April Fools' Footsteps: Some of the Greatest Ever



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Companies will come up with jokes. Everyone will have good laughs, but no one will be deceived.

Well, to prepare you for this day of cheating, here are 10 of the best trick-or-treats of the Day of the Dead in history. After all, caution is prepared. Or, as Abraham Lincoln once remarked, "Do not believe everything you read on the internet."

1. Noodles grow on trees

On April 1, 1957, the BBC TV program "Panorama" published a segment on the Swiss spaghetti harvest enjoying a "good year" thanks to the mild climate and the elimination of the spaghetti beetle. Many gullible Britons were taken, and why not? The story was on television – so a relatively new invention – and Aunt Beeb would never lie, would it?

The story was ranked as the all-time 1 April lie by the Museum of Hoaxes website – a good source for all silly things.

2. The fastest pitcher of all time

George Plimpton, always an ironic writer, invented the story of Mets Siddhartha "Sidd" Finch pitcher for Sports Illustrated. The story about Finch, who could play 168 miles per hour, was published in the April 1, 1985, issue of the magazine, and hopeful readers immediately realized: The first letters in the words of the secondary headline of the story spelled "Happy April Fools." & # 39; Day. "But others wondered if the Mets had added yet another fireball to their front-line team.

Plimpton later turned the story into a novel.

3. Redefining pi

A number of things to know on Pi Day
Pi is so challenging. How can one work with an irrational number that goes on and on? Lawmakers in Alabama supposedly thought so, passing a bill in 1998 that redefined 3.14159 … to, simply, 3. Although the news was a farce of a man named Mark Boslough, it became widely disseminated and credited. No wonder: in 1897, the Indiana legislature tried to pass a bill establishing pi as 3.2 (among other issues).

Left-handed toilet paper

Why should righties be closer to cleanliness? By 2015, Cottonelle tweeted that he was introducing left-handed toilet paper to all those left-handers out there.

The joke followed a 1998 Burger King coup over his new "left-handed Whopper."
Few people may have been taken by Cottonelle, but that was not the case in 1973 when Johnny Carson made a joke about a shortage of toilet paper. Worried Americans immediately stocked. Well, you can never be sure.

5. The Taco Liberty Bell

In this classic game of 1996, Taco Bell ran ads in newspapers saying it had bought Liberty Bell "in an effort to help the national debt." Even some senators were welcomed and the National Parks Service held a press conference to deny the news. At noon, the fast-food chain admitted the joke and said it donated $ 50,000 to the care of the landmark bell. The value of the joke, of course, was invaluable.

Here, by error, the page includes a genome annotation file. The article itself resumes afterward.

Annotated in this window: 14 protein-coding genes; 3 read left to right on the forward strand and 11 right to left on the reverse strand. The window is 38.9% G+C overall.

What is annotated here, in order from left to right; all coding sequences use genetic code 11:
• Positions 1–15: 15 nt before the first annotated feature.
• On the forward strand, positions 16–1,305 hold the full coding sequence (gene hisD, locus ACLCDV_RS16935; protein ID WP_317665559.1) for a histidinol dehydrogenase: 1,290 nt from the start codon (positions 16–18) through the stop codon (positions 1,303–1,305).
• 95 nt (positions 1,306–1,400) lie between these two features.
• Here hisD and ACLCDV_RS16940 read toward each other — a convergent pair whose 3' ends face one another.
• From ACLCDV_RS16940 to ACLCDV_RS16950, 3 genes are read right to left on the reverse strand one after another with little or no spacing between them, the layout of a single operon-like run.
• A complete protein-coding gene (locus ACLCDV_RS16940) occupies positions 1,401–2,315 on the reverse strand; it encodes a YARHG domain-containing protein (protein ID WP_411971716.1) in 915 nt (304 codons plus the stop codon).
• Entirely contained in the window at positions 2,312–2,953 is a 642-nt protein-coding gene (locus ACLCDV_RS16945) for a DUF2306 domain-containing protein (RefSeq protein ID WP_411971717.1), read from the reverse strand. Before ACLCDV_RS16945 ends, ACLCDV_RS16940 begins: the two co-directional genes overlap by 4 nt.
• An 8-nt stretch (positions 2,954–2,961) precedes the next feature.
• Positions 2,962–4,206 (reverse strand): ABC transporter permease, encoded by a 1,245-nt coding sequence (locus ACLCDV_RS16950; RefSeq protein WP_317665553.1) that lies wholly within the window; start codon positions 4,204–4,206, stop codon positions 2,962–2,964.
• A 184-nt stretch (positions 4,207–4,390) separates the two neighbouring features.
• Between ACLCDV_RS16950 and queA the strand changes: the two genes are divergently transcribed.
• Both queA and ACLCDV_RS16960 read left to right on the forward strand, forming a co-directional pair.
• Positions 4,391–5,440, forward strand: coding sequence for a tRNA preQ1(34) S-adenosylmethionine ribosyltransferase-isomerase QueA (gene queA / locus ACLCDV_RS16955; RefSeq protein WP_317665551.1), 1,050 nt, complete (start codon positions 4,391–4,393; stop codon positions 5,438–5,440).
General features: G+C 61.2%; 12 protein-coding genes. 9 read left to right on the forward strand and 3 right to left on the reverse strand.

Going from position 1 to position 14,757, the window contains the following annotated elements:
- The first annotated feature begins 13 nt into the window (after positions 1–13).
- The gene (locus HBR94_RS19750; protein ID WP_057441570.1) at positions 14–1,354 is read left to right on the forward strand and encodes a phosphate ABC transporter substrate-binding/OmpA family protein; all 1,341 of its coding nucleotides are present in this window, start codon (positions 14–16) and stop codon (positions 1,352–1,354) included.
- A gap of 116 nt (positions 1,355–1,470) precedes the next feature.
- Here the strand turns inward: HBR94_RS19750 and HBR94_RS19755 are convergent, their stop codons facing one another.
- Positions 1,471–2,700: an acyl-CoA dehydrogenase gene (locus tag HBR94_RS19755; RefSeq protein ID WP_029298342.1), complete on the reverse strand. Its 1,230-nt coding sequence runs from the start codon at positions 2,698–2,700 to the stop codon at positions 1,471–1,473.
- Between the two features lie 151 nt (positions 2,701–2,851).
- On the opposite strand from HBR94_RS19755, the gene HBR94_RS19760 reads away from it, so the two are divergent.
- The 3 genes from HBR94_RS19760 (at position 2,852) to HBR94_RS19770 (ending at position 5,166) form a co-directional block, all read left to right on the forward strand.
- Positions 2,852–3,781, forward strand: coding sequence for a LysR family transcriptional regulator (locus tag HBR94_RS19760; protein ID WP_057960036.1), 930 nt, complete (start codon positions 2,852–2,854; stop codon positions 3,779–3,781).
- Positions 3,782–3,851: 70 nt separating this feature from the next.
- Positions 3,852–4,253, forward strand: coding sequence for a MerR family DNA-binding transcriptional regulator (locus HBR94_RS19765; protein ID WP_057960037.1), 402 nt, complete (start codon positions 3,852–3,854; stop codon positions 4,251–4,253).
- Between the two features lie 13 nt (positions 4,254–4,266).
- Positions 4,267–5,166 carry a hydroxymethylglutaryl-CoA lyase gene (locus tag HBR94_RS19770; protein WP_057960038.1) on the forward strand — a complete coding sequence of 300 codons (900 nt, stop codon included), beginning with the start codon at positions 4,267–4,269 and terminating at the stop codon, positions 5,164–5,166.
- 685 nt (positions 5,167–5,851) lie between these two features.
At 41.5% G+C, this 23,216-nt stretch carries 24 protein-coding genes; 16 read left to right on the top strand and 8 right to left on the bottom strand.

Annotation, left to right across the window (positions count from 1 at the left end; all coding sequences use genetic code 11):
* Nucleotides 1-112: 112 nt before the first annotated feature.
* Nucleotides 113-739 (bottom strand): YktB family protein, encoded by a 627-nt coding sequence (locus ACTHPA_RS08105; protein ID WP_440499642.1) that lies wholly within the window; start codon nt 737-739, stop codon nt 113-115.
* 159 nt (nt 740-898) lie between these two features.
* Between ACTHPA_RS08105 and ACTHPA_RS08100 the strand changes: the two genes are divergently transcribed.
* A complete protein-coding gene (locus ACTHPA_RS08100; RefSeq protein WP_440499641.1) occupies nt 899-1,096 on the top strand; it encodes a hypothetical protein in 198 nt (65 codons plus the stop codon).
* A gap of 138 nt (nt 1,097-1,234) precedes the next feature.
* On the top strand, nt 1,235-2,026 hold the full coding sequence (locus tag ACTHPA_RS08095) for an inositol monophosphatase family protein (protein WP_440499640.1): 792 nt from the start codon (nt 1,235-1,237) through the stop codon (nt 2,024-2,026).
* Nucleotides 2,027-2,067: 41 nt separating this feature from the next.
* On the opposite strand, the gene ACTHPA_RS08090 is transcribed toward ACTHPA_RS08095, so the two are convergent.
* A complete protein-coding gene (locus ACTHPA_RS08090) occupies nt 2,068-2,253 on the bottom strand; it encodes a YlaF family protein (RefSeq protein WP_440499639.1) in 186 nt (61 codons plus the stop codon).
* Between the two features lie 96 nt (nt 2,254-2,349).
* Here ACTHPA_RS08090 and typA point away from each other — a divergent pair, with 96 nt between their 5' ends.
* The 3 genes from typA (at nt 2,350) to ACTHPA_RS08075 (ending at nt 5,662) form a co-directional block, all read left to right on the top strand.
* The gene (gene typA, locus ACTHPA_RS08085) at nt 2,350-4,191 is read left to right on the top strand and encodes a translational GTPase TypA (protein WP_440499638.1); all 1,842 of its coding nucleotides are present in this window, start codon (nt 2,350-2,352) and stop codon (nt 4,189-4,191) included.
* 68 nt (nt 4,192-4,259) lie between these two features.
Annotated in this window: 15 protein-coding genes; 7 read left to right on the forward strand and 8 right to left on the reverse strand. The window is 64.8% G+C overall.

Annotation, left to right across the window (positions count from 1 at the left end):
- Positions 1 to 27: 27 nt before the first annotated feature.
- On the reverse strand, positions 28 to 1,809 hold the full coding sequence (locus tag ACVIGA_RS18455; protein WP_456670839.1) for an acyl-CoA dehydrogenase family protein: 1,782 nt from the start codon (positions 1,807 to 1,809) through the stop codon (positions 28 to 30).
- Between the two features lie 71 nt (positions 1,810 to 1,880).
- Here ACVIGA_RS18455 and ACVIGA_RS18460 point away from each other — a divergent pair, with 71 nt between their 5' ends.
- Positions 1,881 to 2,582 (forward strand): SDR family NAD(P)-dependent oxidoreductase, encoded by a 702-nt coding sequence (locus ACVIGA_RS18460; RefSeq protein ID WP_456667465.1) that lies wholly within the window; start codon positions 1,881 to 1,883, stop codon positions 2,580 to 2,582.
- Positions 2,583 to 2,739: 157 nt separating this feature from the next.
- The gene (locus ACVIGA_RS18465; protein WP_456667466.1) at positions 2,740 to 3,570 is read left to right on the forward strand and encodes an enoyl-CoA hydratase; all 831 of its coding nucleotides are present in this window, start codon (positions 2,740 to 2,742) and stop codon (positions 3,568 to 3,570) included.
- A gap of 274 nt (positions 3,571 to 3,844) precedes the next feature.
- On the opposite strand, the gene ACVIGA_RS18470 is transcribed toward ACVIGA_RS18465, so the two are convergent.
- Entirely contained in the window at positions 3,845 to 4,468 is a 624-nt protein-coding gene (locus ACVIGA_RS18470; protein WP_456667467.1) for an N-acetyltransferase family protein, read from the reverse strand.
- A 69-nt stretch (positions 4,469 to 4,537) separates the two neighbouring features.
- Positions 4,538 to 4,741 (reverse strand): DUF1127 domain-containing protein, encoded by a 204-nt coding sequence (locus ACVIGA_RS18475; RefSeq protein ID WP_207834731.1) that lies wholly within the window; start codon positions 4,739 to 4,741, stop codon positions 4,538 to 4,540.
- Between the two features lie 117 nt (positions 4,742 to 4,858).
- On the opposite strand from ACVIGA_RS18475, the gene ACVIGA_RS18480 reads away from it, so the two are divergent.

6. Big Ben goes digital

The British are the masters of April Fools jokes, and in 1980 the BBC's overseas service said the iconic clock tower was being updated. The joke was not good, and the BBC apologized. That did not stop it from appearing again in the digital age, however.

7. Color TV? Try nylon

In other TV-related jokes in 1962, the Swedish national network hired a technical expert who told the public that their black-and-white broadcasts could be done in color by visualizing them through nylon stockings. Many Swedes fell in love with the scam. There is no truth in the rumor, however, that some have avenged themselves by burning a giant goat every year.

8. Goodbye, Space Needle

In 1989, a Seattle comedy aired and said that the city's Space Needle had fallen. I even had photos. The news was a joke, of course, but that was little comfort to 700 panicked people alarmed by the story. Skip to the 2:25 mark on the video:

9. Google Gulp

Google loves the Day of Lying almost as much as doing doodles. In 2005, the company said it was expanding with a new beverage: Google Gulp. It would help "to get maximum optimization of the cerebral cortex that you will soon be grateful for." Also, low in carbohydrates!
Add it to fake Google products, including Google Romance, Gmail Paper, and Google Voice for Pets. But not Gmail itself, though: this was real.

10. Do not drink and browse.

In 1994, PC Magazine published a column on a bill that Congress passes that prohibits the use of the Internet while intoxicated. Although the name of the contact person was listed as Lirpa Sloof (spelling her name from back to front), many people took the story seriously.

In retrospect, however, perhaps the bill – fake or not – was not a bad idea.

A version of this piece was first published in 2016.

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